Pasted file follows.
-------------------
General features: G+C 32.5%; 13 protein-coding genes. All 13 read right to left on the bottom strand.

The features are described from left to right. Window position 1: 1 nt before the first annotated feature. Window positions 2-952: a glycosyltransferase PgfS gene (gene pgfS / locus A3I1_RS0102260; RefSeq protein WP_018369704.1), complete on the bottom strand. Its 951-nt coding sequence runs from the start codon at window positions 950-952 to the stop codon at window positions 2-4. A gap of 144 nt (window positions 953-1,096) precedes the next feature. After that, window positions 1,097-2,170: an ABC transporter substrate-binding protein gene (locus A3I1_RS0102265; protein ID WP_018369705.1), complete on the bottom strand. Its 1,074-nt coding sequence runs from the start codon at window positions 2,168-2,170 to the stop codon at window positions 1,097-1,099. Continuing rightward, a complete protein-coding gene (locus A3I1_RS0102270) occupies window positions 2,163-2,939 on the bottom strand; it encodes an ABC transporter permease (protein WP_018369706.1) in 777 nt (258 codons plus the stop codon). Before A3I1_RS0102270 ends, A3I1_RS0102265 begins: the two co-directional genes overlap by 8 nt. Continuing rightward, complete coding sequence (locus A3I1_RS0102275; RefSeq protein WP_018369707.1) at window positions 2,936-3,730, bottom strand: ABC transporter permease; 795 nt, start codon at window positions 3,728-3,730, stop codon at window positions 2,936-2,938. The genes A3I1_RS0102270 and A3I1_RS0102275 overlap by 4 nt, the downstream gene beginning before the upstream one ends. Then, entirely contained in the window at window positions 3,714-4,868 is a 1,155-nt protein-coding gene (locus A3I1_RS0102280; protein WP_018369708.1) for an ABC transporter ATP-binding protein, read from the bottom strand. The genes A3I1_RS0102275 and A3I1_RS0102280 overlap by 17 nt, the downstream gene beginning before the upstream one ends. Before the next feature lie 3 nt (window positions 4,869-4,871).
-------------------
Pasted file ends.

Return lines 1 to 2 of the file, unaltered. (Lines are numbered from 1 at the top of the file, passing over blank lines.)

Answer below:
General features: G+C 32.5%; 13 protein-coding genes. All 13 read right to left on the bottom strand.

The features are described from left to right. Window position 1: 1 nt before the first annotated feature. Window positions 2-952: a glycosyltransferase PgfS gene (gene pgfS / locus A3I1_RS0102260; RefSeq protein WP_018369704.1), complete on the bottom strand. Its 951-nt coding sequence runs from the start codon at window positions 950-952 to the stop codon at window positions 2-4. A gap of 144 nt (window positions 953-1,096) precedes the next feature. After that, window positions 1,097-2,170: an ABC transporter substrate-binding protein gene (locus A3I1_RS0102265; protein ID WP_018369705.1), complete on the bottom strand. Its 1,074-nt coding sequence runs from the start codon at window positions 2,168-2,170 to the stop codon at window positions 1,097-1,099. Continuing rightward, a complete protein-coding gene (locus A3I1_RS0102270) occupies window positions 2,163-2,939 on the bottom strand; it encodes an ABC transporter permease (protein WP_018369706.1) in 777 nt (258 codons plus the stop codon). Before A3I1_RS0102270 ends, A3I1_RS0102265 begins: the two co-directional genes overlap by 8 nt. Continuing rightward, complete coding sequence (locus A3I1_RS0102275; RefSeq protein WP_018369707.1) at window positions 2,936-3,730, bottom strand: ABC transporter permease; 795 nt, start codon at window positions 3,728-3,730, stop codon at window positions 2,936-2,938. The genes A3I1_RS0102270 and A3I1_RS0102275 overlap by 4 nt, the downstream gene beginning before the upstream one ends. Then, entirely contained in the window at window positions 3,714-4,868 is a 1,155-nt protein-coding gene (locus A3I1_RS0102280; protein WP_018369708.1) for an ABC transporter ATP-binding protein, read from the bottom strand. The genes A3I1_RS0102275 and A3I1_RS0102280 overlap by 17 nt, the downstream gene beginning before the upstream one ends. Before the next feature lie 3 nt (window positions 4,869-4,871).